If you’re going to review the list of accomplishments in Bernard “Bernie” Marcus’ life, you should grab a cup of coffee and prepare to do a lot of reading. What Bernie has accomplished in the past 30 years is a staggering list of financial successes and extraordinary philanthropy. Shepherd Center is privileged to be among the many recipients of the Marcus family’s seemingly endless generosity and innovation.
Bernie Marcus and Arthur Blank moved to Atlanta in 1978 and decided to start a retail business for home improvement, known as The Home Depot. Within years, it became a multi-million dollar enterprise with locations across the country.
By 1983, Bernie was CEO of The Home Depot and became one of the busiest executives in the country. One of his associates persisted amidst his hectic schedule in trying to get Bernie to tour Shepherd Center. Eventually he agreed to visit – under the impression that he was about to witness gloom and despair. Instead, he found a positive attitude throughout the Center. “The tour changed everything,” he recalls. “These people were doing wonderful things to help those with catastrophic injuries.”
In 1987, Bernie joined the Shepherd Center Board of Directors. Additionally, he was chairman of the Capital Campaign from 1987-1991 and helped raise more than $15 million for Shepherd Center’s expansion. The expanded Shepherd building was named in honor of Bernie’s wife, Billi Marcus.
“It was the best possible gift I could give her,” Bernie says. “In the early days of our marriage, we promised ourselves that if we ever became successful, we wouldn’t clamor for jewels or diamonds. We always felt it was important to give back to the community. For her birthday, I could have given her a gorgeous ring, but instead I chose to name a structure after her that would impact hundreds of lives.” The new space allowed Shepherd to expand Outpatient Services and the Acquired Brain Injury Program.
Billi Marcus was also actively involved in volunteering for the hospital. Following Shepherd’s golf tournament in 1985, Billi became chair and co-chair of the event for the next 17 years. In 1989, she was named Shepherd’s Angel of the Year, the highest honor for volunteer service. She stepped down from the position of chair for the golf tournament in 2002. To honor her achievements, the golf tournament was named the Billi Marcus Classic for the next three years.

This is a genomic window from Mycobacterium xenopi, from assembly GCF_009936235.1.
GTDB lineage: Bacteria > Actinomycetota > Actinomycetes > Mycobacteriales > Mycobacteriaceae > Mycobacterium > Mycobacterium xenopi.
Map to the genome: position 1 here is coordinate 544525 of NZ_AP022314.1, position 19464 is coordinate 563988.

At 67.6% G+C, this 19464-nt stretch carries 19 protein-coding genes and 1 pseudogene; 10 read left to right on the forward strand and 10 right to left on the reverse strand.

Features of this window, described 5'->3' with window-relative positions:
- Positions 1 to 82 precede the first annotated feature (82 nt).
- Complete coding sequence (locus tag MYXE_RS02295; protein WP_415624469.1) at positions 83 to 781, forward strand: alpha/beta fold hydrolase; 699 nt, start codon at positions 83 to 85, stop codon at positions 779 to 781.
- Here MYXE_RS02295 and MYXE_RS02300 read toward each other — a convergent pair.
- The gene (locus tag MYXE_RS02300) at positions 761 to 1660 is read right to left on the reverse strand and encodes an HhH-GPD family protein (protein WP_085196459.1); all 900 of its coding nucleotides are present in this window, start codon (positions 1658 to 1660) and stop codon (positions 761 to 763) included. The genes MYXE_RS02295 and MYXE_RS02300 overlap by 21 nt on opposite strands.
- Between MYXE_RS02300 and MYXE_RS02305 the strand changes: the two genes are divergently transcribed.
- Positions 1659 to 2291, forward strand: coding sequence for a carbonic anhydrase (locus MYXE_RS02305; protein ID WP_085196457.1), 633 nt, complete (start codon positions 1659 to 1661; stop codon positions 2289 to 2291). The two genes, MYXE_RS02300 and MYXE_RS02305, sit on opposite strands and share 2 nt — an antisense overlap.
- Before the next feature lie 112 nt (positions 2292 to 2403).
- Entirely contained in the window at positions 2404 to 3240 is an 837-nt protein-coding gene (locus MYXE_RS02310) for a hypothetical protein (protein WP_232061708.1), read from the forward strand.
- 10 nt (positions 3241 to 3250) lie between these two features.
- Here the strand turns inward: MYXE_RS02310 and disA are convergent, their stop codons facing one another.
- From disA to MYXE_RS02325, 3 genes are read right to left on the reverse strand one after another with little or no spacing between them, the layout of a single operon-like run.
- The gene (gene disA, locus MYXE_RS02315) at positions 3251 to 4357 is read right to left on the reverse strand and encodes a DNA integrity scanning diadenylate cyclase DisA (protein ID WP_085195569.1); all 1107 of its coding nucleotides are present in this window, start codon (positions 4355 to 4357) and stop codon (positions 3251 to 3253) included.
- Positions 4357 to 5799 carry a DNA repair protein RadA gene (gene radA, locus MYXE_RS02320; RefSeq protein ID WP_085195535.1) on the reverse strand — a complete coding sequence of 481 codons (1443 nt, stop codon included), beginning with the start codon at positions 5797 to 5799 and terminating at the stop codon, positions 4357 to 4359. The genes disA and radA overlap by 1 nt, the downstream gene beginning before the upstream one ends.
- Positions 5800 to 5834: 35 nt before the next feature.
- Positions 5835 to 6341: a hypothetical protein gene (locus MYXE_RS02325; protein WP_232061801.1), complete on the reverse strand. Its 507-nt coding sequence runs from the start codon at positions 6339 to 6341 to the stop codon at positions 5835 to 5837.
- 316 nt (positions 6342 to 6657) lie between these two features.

In the new millennium, the Marcus family still ardently supported Shepherd Center. Bernie and Billi made a pledge to the Center to begin funding a program that would support patients after they discharged from Shepherd. The Marcus Community Bridge Program was designed to assist patients as they returned to their homes, workplaces and communities. The dialogue between Shepherd Center experts and their patients was kept open. More importantly, the Bridge Program helped advise patients via telehealth medicine on ways to prevent re-hospitalization . The patient’s transition back to home and community requires special attention to ensure success, and the Marcus Bridge Program was sure to provide that support.
With the onset of Operation Enduring Freedom, more American soldiers were returning from battle with catastrophic and traumatic brain injuries caused by repetitive concussive blasts. One of these stories caught the eye of Bernie, who, by 2002, was retired as CEO of The Home Depot. A mother had advocated for her son to receive care at Shepherd Center. She wanted him to have the specialized spinal and brain injury care for which the Center was renowned. Because of this soldier’s story, Bernie wanted to make this option available to every person who had fought overseas. After conversations with the Shepherd family, Shepherd Center’s clinical staff and Humana Military Healthcare Services, which is the administrator of the Department of Defense’s TRICARE South Region, the SHARE Initiative (Shaping Hope and Recovery Excellence) was started. This program is funded in large part by the Marcus Foundation and pays for the gaps in care for patients who have served in the military. Transportation, personal attendants and ancillary needs are covered by SHARE. “I get emotional because these young men and women deserve the best we can offer,” Bernie says. “We’ve taken care of more than 100 soldiers, but it’s not enough. We could have done 200.”
Bernie has a long history of serving as a leader and supporter of Shepherd Center. In reflection on his relationship with Shepherd Center, Bernie says: “The personal satisfaction is overwhelming. Shepherd is a place where the heart is very much involved with the process. Teaching to walk, encouraging the future, it’s just the beginning. By giving to Shepherd, you are a part of the light at the end of the tunnel. As long as Shepherd continues this extraordinary enterprise, it will continue to evolve.”